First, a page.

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The Porta Alchemica (English: Alchemical Door), also known as the Alchemy Gate or Magic Portal, is a monument built between 1678 and 1680 by the Marquis Massimiliano Palombara marquis of Pietraforte in his residence the Villa Palombara. It is located on the Esquiline hill, near Piazza Vittorio, in Rome. This is the only one of five former gates of the villa that remains; there was a lost door on the opposite side dating them to 1680 and four other lost inscriptions on the walls of the mansion inside the villa.
According to a story collected by the erudite Francesco Cancellieri in 1802, a pilgrim named "stibeum" (from Latin: stibium = antimony) was hosted in the villa for a night. That night, the pilgrim, identified later by some as the alchemist Giustiniani Bono, searched the gardens of the villa overnight in search of a mysterious herb capable of concocting gold. Legend held that the next morning he was seen to disappear forever through a door, but left behind a few flakes of gold, the fruits of a successful alchemical transmutation, and a mysterious paper full of puzzling symbols and equations, putatively describing the ingredients and process required. Perhaps the paper referred to the Voynich manuscript, a mysterious document belonging earlier to King Rudolf II of Boemia. The marquis had these symbols engraved on the five gates of the villa Palombara and on the walls of the mansion, hoping that one day they would be translated.
A second legend holds that between 1678 and 1680, Giuseppe Francesco Borri, known as Giustiniani Bono, along with Athanasius Kircher and Bernini designed and built the Gate for the Marquis. The Marquis Palombara developed a passion for alchemy in 1656, when he visited the alchemical laboratory in the Riario Palace, now known as the Palazzo Corsini. Patronized by the exiled queen Christina of Sweden, the laboratory was supervised by Pietro Antonio Bandiera and had been visited by Borri and Kircher. This tradition holds the gate was built to memorialize a successful alchemical transmutation the occurred in Riario laboratory. It was rumored that Palombara, Bernini and Kircher were all poisoned on 28 November 1680, probably by Borri, for having revealed the secret formulas through the inscriptions on the gate.
The particular drawing on the pediment of the gate, with two overlapping triangles and Latin inscriptions, recapitulates the title page in the posthumous 1677 edition of the alchemical book Aureum Saeculum Redivivum by Adrian von Mynsicht (1603–1638). In 1747, the emblem was used by Wienner von Sonnenfels in his Splendor lucis, oder Glanz des Lichts Similarly, the lower part of the emblem by von Mynsicht (known also as Madathanus) depicting a "centrum in trigono centri", was reproduced in the manuscript called the Geheime Figuren der Rosencreutzer (Altona, 1785–88). Finally the same drawing appear in a bookmark possessed by Berenger Saunière, a parish priest at Rennes-le-Château in 1885.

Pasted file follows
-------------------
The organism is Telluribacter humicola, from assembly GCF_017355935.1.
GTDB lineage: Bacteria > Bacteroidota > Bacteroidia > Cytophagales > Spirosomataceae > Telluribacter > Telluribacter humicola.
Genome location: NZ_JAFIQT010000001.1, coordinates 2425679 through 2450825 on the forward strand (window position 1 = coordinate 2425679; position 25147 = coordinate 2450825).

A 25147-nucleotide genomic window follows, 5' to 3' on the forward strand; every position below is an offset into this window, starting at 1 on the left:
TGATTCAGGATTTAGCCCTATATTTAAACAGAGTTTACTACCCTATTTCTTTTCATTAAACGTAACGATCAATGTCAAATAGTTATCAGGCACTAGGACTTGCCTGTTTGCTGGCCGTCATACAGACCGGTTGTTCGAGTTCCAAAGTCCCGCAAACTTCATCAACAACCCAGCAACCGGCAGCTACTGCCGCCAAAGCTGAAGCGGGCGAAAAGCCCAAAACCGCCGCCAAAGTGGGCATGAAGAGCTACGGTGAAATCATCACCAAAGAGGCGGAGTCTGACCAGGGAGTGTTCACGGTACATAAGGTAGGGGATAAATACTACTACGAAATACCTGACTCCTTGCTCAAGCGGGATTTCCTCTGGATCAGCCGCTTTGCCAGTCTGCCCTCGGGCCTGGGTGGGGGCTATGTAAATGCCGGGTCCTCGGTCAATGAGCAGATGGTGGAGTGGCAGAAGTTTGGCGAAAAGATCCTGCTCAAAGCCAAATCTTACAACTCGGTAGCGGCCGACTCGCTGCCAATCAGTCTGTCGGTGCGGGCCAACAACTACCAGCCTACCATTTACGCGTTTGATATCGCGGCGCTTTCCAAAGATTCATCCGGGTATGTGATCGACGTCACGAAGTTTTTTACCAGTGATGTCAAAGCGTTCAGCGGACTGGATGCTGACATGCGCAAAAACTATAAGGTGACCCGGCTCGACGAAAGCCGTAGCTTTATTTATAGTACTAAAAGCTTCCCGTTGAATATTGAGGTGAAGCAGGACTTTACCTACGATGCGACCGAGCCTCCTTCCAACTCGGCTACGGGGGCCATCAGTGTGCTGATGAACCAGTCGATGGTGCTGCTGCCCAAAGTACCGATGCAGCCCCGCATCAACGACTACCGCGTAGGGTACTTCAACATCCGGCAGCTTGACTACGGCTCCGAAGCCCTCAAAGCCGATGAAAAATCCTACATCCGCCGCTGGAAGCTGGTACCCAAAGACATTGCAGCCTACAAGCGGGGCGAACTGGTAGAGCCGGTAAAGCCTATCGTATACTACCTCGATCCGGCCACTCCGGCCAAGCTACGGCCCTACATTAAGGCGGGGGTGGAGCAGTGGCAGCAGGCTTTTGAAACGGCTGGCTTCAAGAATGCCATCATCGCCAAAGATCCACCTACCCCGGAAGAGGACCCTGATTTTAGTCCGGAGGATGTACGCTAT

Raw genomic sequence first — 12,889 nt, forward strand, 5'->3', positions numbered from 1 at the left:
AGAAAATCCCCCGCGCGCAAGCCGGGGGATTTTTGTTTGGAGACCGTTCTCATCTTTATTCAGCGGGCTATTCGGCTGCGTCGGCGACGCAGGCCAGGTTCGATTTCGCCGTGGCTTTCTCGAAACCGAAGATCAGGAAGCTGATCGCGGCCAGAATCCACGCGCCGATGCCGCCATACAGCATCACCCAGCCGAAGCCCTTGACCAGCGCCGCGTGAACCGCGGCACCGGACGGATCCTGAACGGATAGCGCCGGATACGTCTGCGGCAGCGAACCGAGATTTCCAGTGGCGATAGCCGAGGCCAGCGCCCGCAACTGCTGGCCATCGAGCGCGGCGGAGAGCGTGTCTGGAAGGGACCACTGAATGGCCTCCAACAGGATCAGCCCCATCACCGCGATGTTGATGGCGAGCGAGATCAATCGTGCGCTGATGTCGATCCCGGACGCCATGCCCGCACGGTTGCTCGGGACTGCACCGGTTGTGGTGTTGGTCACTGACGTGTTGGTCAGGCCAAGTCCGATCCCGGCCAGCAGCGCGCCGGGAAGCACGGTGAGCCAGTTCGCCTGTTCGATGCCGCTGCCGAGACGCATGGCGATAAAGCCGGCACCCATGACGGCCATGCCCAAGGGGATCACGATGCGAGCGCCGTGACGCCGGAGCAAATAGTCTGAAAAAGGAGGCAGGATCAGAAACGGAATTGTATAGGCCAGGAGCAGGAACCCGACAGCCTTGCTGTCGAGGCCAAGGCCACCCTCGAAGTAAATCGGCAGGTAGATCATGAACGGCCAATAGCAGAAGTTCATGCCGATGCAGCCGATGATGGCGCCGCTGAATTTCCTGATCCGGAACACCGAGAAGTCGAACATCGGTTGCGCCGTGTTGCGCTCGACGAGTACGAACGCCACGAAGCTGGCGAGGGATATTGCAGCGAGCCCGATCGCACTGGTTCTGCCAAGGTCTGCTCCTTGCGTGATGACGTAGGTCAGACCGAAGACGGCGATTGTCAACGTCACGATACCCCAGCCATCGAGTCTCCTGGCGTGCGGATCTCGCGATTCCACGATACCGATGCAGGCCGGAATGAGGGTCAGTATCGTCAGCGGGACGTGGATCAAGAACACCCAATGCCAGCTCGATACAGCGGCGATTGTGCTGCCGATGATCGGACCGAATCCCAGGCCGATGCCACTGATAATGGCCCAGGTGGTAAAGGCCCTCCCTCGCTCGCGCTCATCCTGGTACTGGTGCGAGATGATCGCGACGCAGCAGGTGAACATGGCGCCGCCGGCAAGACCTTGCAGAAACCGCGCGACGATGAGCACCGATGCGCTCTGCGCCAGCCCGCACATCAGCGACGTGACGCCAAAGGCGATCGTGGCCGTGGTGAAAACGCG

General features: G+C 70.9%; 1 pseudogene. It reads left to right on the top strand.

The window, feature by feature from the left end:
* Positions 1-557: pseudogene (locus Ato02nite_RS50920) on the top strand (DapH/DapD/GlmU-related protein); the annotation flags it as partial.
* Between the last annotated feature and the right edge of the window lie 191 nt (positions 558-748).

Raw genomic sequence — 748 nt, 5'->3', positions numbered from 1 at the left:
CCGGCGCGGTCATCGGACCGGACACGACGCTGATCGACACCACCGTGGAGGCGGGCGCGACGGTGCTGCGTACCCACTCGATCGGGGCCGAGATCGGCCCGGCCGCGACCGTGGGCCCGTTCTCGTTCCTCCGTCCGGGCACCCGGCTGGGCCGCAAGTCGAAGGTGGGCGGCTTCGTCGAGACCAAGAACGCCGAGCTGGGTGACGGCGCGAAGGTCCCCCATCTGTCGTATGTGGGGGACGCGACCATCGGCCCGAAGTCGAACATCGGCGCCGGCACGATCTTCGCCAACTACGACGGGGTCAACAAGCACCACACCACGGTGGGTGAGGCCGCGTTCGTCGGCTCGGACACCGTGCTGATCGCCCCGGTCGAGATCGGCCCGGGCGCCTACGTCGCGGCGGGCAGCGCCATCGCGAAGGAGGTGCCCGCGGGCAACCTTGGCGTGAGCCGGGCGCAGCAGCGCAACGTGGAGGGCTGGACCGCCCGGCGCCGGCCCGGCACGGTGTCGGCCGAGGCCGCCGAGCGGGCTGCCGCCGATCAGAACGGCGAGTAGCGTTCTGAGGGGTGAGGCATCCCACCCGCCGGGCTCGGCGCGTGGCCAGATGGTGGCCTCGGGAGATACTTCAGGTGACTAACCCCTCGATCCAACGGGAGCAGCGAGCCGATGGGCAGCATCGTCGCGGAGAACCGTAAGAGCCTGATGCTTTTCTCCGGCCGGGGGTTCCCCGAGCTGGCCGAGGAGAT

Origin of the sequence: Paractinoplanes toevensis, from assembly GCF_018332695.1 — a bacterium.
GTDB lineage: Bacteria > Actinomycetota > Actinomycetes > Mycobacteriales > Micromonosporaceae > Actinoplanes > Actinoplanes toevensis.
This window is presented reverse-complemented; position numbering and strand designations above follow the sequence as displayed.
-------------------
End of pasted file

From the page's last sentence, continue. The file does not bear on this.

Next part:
The seven signs are taken from Johannes de Monte-Snyder, Commentatio de Pharmaco Catholico published in the "Chymica Vannus" (Amsterdam) in 1666, and follow the sequence of planets, associated to the correspondents metals: Saturn-lead, Jupiter-tin, Mars-iron, Venus-bronze, Mercury, Antinomy and Vitriol.
The monument has numerous symbols and inscriptions used in alchemy. The inscriptions are hard to read from the monument itself.
Around the circle at top: “The center is in the triangle of the center.” Also: “There are three marvels: God and man, mother and virgin, triune and one.”
The Hebrew inscription, Ruach Elohim, means “Spirit of God.” Beneath it: “A dragon guards the entrance of the magic garden of the Hesperides, and, without Hercules, Jason would not have tasted the delights of Colchis.”
There are six sigils on the jambs, each with its phrase.
Mercury: “When azoth and fire whiten Latona, Diana comes unclothed.”
Antimony: “Our dead son lives, returns from the fire a king, and enjoys occult conjugation.”
On the base, Vitriol: “It is an occult work of true wisdom to open the earth, so that it may generate salvation for the people.”
In another plate, now lost, was the device VILLAE IANUAM TRANANDO RECLUDENS IASON OBTINET LOCUPLES VELLUS MEDEAE 1680 (Passing by opening the door of the villa, Iason obtained the rich fleece of Medea 1680).
And on the doorstep, “SI SEDES NON IS,” an ambiguous quasi-palindrome, meaning both “If you sit, do not go,” and “If you do not sit, go.”
The standing figures on both sides of the door feature deformed creatures, with short, stout legs and a grotesque bearded face represent a real Egyptian divinity or semi-divinity, called Bes. A patron of the home, childbirth and infants in ancient Egypt, Bes was also known in imperial Rome, where in pre-Christian age several people followed Egyptian cults.
Originally the two statues did not belong to Villa Palombara. They were found somewhere near the Quirinal Hill, where in ancient times stood a large temple dedicated to the Egyptian gods Isis and Serapis; century after century, many of its rich decorations, reliefs, small obelisks, etc. were unearthed, and were relocated in different parts of the city. During the works for the opening of piazza Vittorio, in 1888 also these statues were moved from their original location to the Porta Alchemica.
Giuliano Kremmerz, La porta ermetica, Edizioni Studio Tesi, 1982.
- Bornia published in the April/June 1895 issue of L'Initiation, revue philosophique des hautes etudes
- The title page of the first edition of Aureum Saeculum Redivivum in 1621 differs from the 1677 edition.
- Splendor lucis, oder Glanz des Lichts was published at Vienna.
- To every planet is associated a watertight maxim, to read from the bottom up to right in order to come down from above on the left, according the direction indicated from the Hebrew maxim "Ruach Elohim".
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